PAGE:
AS we enter mid-October, Josh Doig's presence at Hibs is a welcome, yet unexpected one for the Leith faithful.

After a mightily impressive breakthrough season at Easter Road, which culminated in the left-back winning the SWFA Young Player of the Year award, the now 19-year-old was heavily linked with moves south of the border.

His manager, Jack Ross, openly admitted prior to their game at Fir Park on the opening day of the season Doig was likely to move on imminently as Watford continued to be linked, just as well Doig signed his new contract until 2025 a few months previously.

Since Celtic sold Kieran Tierney to Arsenal a couple of summers ago, the left-back position has remained a slight problem area. "Problem" is harsh on Greg Taylor who, without doing anything particularly badly, had the unenviable task of replacing one of Europe's best full-backs and just isn't as good as his predecessor. Boli Bolingoli was initially the intended replacement and, well, look how that's turned out. Whether Adam Montgomery is seen as a longer-term solution, or Liam Scales, remains to be seen and it's probably too soon, especially in Scales' case, to ascertain whether or not they're viable options for the next couple of seasons.

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It's probably not too soon to estimate Josh Doig's career path is likely to ascend on a steeper gradient than the four currently on Celtic's payroll. A stronger league than the Scottish Premiership will be his stage sooner rather than later, perhaps even too soon for the Hoops to add him to their list of players bought for a significantly smaller amount than for what they're sold.

He has been linked to Celtic since breaking into the Hibs first-team but those connections seem inevitable in the same way most impressive youngsters in Scotland are the subject of transfer flyers linking them to either of Glasgow's big two. And it's not only one of Scotland's biggest sides that've been reportedly considering Doig, but also two of the EPL's in Chelsea and Arsenal, where he'd ironically be behind Kieran Tierney in any pecking order.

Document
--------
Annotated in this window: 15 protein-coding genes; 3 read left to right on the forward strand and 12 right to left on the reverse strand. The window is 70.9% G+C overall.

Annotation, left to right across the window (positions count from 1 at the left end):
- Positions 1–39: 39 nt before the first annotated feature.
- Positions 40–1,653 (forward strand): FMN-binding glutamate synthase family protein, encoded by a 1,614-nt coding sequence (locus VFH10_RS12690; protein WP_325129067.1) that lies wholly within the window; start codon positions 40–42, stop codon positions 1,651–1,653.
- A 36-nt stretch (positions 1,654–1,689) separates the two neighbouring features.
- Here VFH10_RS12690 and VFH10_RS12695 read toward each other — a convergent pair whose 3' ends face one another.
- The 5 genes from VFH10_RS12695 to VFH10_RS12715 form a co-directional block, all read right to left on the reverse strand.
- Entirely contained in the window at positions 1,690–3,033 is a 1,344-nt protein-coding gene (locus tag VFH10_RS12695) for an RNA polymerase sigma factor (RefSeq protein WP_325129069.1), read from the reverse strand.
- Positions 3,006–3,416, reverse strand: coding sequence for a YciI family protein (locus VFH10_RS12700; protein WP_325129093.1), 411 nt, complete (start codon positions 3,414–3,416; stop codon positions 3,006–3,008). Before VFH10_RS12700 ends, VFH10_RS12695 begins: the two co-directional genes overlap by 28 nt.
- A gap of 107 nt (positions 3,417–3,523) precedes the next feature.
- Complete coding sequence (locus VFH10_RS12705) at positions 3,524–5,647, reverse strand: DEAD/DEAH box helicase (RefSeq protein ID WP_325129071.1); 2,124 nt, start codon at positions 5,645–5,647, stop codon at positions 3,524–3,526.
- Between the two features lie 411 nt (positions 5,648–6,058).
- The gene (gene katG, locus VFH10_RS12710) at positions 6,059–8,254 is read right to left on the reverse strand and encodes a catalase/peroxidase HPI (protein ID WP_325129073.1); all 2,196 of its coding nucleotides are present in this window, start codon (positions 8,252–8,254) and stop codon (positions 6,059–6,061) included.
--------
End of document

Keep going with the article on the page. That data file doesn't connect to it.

Leicester and Man City are two others allegedly well aware of him but it was Watford who had a £2.5m bid rejected at the end of June. These links, no matter how speculative, suggest the bulk of his career will be spent where the big bucks are, much like 18-year-old Aberdeen right-back Calvin Ramsay, whom we proffered as a potential Celtic signing last week, but has Manchester United asking questions about his availability already.

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At Doig's age, playing regular senior football is critical for development. Moving to a club in England might slow down his progress while boosting his bank balance and he admitted earlier this year that seeing his name alongside the aforementioned English powerhouses on Twitter was "madness" to him.

In the same press conference, he admitted he has a great deal of admiration for and bases his game on, the player whose boots are yet to be filled at Celtic Park.

When Kieran Tierney broke through at the same age, he consistently performed to an exceptional level for Celtic. When comparing the two, KT played around 200 more minutes for Celtic during his breakthrough year in 15/16, as Doig did for Hibs last season. There are some differences and parallels in the way they play according to Wyscout, but it's clear to see from watching football with our eyes that they are both direct, brave and athletic full-backs. Surprisingly though, given this is what Tierney is largely known for, Doig easily outnumbers him in terms of progressive runs forward, which he did 59 times last season. When Tierney burst onto the Celtic scene under Ronny Deila he rampaged forward 26 times that season and then 41 times as part of Brendan Rodgers' invincibles team.